Rodney McAree left fuming by costly penalty decision

Coleraine boss Rodney McAree. Pic by Pacemaker.
Coleraine boss Rodney McAree. Pic by Pacemaker.

Angry Coleraine boss Rodney McAree insists the performance of referee Tim Marshall in Saturday’s Tennent’s Irish Cup semi-final with Crusaders, could possibly cost his club £250,000!

The Irvinestown official stunned the Bannsiders by altering his decision after awarding a 67th minute penalty kick when Jamie Glackin was chopped down by the lunging boot of Sean Ward.

He immediately pointed to the spot, but after consultation with his assistant on the line, Richard Storey, he awarded a free kick inches outside the box. It was a decision the sucked the life out of McAree’s side, who at that stage, were pushing for an equaliser after David Cushley has shot the Crues into the lead from the spot when the flying Paul Heatley was hauled down by a desperate challenge from Aaron Canning.

McAree was of no doubt that Marshall’s decision to deny his boys a ‘stonewall’ spot kick altered the dynamic of the game.

“The financial fall out from this is massive,” said McAree. “Our target from the outset is European football – that incident it could end up costing the club close of £250,000.

“It hurts a lot of people... people to put in a lot of work into the running of Coleraine Football Club. It’s criminal and it has crucified.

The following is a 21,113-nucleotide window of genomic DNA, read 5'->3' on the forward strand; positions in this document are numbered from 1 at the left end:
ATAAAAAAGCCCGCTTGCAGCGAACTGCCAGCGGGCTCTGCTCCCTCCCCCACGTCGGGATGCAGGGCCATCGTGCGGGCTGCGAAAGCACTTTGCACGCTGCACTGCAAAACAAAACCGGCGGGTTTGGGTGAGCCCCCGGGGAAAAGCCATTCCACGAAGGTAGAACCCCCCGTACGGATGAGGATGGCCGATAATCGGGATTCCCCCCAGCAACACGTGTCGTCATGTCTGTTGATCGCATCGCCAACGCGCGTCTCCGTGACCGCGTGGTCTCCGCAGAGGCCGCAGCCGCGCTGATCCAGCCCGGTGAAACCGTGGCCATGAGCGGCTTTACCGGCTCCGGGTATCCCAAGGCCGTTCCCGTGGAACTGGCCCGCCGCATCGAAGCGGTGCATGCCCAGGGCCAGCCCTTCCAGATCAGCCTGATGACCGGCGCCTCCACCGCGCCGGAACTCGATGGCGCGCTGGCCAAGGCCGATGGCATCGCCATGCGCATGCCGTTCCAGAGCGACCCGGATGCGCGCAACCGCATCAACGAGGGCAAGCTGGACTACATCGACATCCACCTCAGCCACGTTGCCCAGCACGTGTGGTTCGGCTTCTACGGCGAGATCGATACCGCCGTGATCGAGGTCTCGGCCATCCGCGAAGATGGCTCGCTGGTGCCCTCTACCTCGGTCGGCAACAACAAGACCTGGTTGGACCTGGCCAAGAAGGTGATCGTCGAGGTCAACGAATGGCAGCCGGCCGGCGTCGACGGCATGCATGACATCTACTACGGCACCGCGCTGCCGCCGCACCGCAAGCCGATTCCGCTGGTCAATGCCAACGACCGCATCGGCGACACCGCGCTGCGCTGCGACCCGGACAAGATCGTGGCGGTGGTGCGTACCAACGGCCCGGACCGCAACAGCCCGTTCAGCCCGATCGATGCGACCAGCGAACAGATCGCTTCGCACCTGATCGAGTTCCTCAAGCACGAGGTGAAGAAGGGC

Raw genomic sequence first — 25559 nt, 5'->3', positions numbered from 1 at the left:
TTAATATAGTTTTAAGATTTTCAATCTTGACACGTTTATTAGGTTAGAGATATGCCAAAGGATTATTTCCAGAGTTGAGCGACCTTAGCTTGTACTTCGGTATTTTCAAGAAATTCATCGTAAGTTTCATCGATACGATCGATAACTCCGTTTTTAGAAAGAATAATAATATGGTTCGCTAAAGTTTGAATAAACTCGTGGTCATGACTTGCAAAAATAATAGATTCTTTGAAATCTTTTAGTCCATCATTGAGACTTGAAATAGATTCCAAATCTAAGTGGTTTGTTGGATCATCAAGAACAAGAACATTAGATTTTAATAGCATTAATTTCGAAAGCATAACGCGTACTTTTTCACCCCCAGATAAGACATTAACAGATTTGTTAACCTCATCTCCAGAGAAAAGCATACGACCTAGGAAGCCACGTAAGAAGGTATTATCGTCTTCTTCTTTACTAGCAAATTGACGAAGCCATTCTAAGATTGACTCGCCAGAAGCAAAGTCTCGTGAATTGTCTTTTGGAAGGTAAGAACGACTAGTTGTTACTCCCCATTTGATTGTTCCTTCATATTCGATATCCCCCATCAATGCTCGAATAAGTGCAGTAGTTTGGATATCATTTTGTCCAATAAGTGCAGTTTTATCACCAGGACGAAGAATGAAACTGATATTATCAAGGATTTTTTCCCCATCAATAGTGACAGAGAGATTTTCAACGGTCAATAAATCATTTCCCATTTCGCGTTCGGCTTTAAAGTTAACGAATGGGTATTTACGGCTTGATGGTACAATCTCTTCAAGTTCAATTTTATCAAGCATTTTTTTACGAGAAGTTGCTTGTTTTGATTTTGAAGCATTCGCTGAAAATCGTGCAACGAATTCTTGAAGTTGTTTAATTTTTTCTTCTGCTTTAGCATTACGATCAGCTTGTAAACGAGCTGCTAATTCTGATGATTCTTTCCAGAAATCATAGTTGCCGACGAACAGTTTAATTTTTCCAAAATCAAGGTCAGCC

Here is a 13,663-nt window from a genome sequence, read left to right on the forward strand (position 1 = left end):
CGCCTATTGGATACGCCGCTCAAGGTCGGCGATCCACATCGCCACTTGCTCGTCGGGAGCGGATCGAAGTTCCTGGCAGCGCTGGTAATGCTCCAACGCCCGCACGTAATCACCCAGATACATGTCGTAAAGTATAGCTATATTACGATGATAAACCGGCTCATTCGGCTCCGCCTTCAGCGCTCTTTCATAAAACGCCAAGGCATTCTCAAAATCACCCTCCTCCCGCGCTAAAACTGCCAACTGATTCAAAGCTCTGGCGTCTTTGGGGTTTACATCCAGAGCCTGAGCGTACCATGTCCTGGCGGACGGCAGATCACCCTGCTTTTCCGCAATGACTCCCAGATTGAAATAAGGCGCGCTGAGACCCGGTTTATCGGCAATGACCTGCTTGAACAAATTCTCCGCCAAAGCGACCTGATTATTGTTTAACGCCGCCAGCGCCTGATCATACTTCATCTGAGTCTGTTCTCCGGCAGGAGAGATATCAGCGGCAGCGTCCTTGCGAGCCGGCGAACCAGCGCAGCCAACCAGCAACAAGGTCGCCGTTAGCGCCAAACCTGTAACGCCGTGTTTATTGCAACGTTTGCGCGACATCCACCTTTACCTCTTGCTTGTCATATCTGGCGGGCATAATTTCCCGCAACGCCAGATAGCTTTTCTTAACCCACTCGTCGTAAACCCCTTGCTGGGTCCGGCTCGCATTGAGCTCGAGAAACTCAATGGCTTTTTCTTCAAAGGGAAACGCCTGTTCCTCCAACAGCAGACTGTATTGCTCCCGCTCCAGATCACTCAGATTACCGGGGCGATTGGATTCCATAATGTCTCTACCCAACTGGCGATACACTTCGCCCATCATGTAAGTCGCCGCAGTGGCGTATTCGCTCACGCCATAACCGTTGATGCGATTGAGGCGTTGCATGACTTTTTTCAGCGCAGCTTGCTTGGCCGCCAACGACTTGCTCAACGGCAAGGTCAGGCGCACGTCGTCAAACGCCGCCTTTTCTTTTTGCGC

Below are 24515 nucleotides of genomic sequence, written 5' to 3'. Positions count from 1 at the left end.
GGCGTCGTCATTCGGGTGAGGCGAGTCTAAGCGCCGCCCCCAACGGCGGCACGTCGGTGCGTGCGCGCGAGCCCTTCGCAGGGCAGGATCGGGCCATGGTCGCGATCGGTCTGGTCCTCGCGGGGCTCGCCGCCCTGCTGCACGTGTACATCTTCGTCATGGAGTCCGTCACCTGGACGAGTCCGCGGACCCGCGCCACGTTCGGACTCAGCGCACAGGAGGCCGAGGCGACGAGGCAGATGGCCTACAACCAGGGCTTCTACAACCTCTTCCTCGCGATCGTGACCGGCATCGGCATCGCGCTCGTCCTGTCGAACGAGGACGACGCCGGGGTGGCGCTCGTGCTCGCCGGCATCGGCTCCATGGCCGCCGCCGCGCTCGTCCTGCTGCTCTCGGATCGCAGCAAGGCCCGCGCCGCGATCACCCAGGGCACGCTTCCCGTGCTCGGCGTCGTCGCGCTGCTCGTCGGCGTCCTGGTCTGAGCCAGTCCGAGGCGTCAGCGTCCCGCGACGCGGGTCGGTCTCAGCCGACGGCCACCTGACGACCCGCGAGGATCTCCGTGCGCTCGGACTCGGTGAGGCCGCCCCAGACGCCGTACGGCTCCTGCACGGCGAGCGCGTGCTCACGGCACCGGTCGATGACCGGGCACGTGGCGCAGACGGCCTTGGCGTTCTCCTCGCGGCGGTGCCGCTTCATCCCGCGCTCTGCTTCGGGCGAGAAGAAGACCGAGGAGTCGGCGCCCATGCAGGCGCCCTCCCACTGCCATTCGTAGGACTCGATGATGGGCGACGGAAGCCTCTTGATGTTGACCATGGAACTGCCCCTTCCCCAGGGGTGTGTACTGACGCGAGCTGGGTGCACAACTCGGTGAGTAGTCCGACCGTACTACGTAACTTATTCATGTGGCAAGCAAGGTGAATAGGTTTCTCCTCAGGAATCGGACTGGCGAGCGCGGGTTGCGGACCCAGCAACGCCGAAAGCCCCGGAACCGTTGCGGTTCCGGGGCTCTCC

“You expect officials to get decisions right at this level – he was only yards away from the incident. Between the referee and the linesman, they have made a hash of it.

“Before this game, our best route was by winning the Irish Cup. But the penalty decision crucified us. The ironic thing is, Crusaders end up winning the game with the penalty kicks.”

McAree is adamant Glackin was pulled down inside the box, which television footage would suggest. He went on: “It was a penalty kick all day long. My recollection of it was the referee was in a good position, better than his assistant.

“He’s the senior referee and he’s the long looking at it for a closer distance. The linesman decided he would overrule Tim. At that stage, such was the magnitude of the decision, he had to make sure he got it right – he had to be 100 per cent sure.

“Whenever Tim was so positive in terms of making the initial decision, he shouldn’t have been side tracked by his assistant.”

Coleraine must now rely on the end of season European play-off’s to plot a way to European football.

“A lot of people will suffer because of it,” added McAree. “The players, first and foremost, the staff will suffer, the directors and the club. We were not guaranteed to win the game, but we would have given ourselves a better chance.

“Had we scored, it would have been one-each. I thought we were in the ascendency at the time . . . I thought we were the better team. We could well have gone on to win it. Who knows?

“At the end of the day, the linesman cost us the opportunity of doing that.”